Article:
AB Biller make a great range of spearguns for those new to spearfishing. And AB Billers Stainless Steel Professional speargun incorporates all the features we love from their wooden spearguns in a metal version that’s tougher than ever. Manufactured by a proud American company, there’s a lot to love with this speargun especially if it’s the first speargun you’ll own. Click here to get your hands on the AB Biller Stainless Steel Professional speargun.
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AB Biller Stainless Steel Professional Speargun: Reviewed for 2023
With this review, I’ll be sharing my thoughts on the AB Biller Stainless Steel Professional speargun after putting it to the test in my own hands. Produced by an American company, this is a beast of a speargun that’ll help you catch whatever fish is in front of you.
When I reviewed my favourite spearguns on the market, the AB Biller Stainless Steel Professional speargun was one of the best value-for-money purchases you could make. Beating out many other brands when it comes to rugged durability.
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Why Get the AB Biller Stainless Steel Professional Speargun?
Once you’ve been spearfishing a while, you’ll see more and more AB Biller spearguns.
They’re an entry-level brand that produces cost-effective spearguns. Making a purchase like the AB Biller Stainless Steel Professional speargun is an intelligent move when you’re new to the sport and not quite ready to drop several hundred dollars on a speargun. I can tell you (as the years pass) you won’t even blink at these price tags. But right now, this is one of the most cost-effective spearguns you can buy when you’re learning how to spearfish.
Replacing their solid wood barrels for a 1″ diameter, sealed stainless-steel tube, you really get the best of both worlds with this speargun. All the same handle, trigger mech and features, with a stainless-steel barrel that’s sturdier than ever. Without an inlaid track, the speargun uses one (or more) supports depending on the length to guide the shaft as you fire. I compared the 42″ (107cm) speargun to AB Biller’s wood models for this review, and I have to say. The metal speargun does feel better in the water. It sits well and is slightly heavier than other metal spearguns that do an aluminium barrel. But underwater, it tracks great. Perfect for a first speargun chasing small to medium-sized fish.
Of course, for those wanting an AB Biller speargun, you get this whole range in either mahogany, padauk, teak, or stainless-steel barrel. The metal is the cheapest of the lot, and it’s your call whether you prefer a metal or wood barrel. I think their wood barrels are a good buy, and the padauk is a lovely deep red that you rarely see on other spearguns. But if you’re cost-conscious, the AB Biller Stainless Steel Professional speargun is your best choice.
- Heavy-duty stainless-steel barrel will not flex or warp
- Nylon guiding rails to quiet shot noise and boost shot accuracy
- Fits three powerbands to give you awesome range and power
- Pistol grip handle has finger cover for better grip and control\
- Reliable stainless-steel trigger mech will not let you down
- Loading butt helps offset the tip weight, with a good neutral buoyancy
- Value-for-money speargun that’s perfect for a beginner to the sport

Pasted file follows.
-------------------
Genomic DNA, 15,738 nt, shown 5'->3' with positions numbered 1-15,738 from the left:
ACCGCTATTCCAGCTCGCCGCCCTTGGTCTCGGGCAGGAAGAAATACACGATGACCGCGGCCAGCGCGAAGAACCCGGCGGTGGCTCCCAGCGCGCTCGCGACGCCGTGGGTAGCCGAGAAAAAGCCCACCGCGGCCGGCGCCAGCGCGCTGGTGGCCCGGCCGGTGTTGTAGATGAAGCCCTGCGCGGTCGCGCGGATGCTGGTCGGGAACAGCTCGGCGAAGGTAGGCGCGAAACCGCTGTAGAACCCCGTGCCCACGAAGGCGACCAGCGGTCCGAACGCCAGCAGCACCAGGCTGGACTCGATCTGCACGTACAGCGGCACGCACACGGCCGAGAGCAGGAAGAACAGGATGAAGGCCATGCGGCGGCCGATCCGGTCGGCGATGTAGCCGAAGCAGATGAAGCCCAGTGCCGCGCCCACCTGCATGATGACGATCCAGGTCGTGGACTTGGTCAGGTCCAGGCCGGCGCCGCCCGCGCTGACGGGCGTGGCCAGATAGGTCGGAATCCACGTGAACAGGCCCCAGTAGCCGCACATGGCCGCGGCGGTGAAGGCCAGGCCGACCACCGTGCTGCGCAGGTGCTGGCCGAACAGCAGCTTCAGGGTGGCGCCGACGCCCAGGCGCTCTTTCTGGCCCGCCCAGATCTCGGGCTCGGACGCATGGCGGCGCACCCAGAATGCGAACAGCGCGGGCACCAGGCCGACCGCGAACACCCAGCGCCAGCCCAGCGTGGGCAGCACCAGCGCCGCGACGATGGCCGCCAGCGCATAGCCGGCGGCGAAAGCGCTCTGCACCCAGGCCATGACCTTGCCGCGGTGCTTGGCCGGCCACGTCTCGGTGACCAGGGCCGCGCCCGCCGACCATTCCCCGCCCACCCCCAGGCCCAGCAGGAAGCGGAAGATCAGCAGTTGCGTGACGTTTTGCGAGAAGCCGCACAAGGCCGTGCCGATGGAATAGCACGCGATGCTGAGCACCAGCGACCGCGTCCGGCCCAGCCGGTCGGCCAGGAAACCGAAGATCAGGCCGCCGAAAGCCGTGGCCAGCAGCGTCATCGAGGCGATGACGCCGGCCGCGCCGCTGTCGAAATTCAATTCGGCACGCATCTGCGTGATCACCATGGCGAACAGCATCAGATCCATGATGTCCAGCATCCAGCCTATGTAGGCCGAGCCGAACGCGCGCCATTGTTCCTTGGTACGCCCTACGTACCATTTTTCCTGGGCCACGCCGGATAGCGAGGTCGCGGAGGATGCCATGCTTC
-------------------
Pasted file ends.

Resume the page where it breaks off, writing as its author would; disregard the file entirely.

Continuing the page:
What type of spearfishing is it good for?
To complete this review of the AB Biller Stainless Steel Professional speargun, I tested the 42″ model (which is 107cm for those of us on the metric system).
At this barrel length, you’re primarily going to be targeting small to mid-sized reef fish when you’re spearfishing from the shore or in shallow water. The speargun has a good range without being too awkward and long in your hands. Having done quite a bit of bluewater spearfishing with 160cm spearguns, I can honestly say these bigger guns are frustrating to handle underwater. You want something you can easily use.
Of course, the AB Biller Stainless Steel Professional speargun is built following an American style. If you compare this to the streamlined Euro style spearguns, you’ll immediately see AB Biller’s guns are bigger, bulkier, and also sturdier. You can feel the difference in the weight just by picking it up, which makes it a perfect speargun for beginners. Also, you don’t need to worry about treating it gently or missing any of your shots because it’s tough. I’ve taken fish sitting just in front of rock without concern for the shaft.
The 5/16 shaft on the speargun (an 8mm) is thick for a speargun of this length, but that also makes it nearly indestructible. Yes, even if you shoot directly into a rock or the pillars of a jetty. The shaft will not easily bend. I know, I tried. Shooting it directly into the granite rocks along the break wall, we did these tests to see how the shaft would handle. As you can imagine, I ruined the tip doing this, but the shaft’s still perfectly straight.
Though if you’re doing your spearfishing in close range, like cave hunting or in the shallows, you can get shorter versions of the AB Biller Stainless Steel Professional speargun. I’d recommend the 32″ (81cm) speargun for these tight spots. You lose out, though, in the power because shorter spearguns have less range. Though if you’re cave hunting, chasing cod or octopus in a rocky seabed, you want agility over range anyway.
How it feels to use the AB Biller Stainless Steel Professional Speargun…
When I reviewed the AB Biller Stainless Steel Professional speargun, I wanted to compare it to their wood models of the same speargun. Because they offer teak, mahogany and padauk spearguns with all the same tech as the stainless-steel pro, the only difference is what they’ve used for the barrel. So here goes.
Of course, it’s hard to beat the AB Biller Teak speargun. I love how the wood holds up underwater, and it does have a beautiful finish. But here’s the thing. Choosing a stainless-steel tube instead saves you a couple of hundred dollars, and you’re getting what’s essentially the same speargun (well, all the same tech).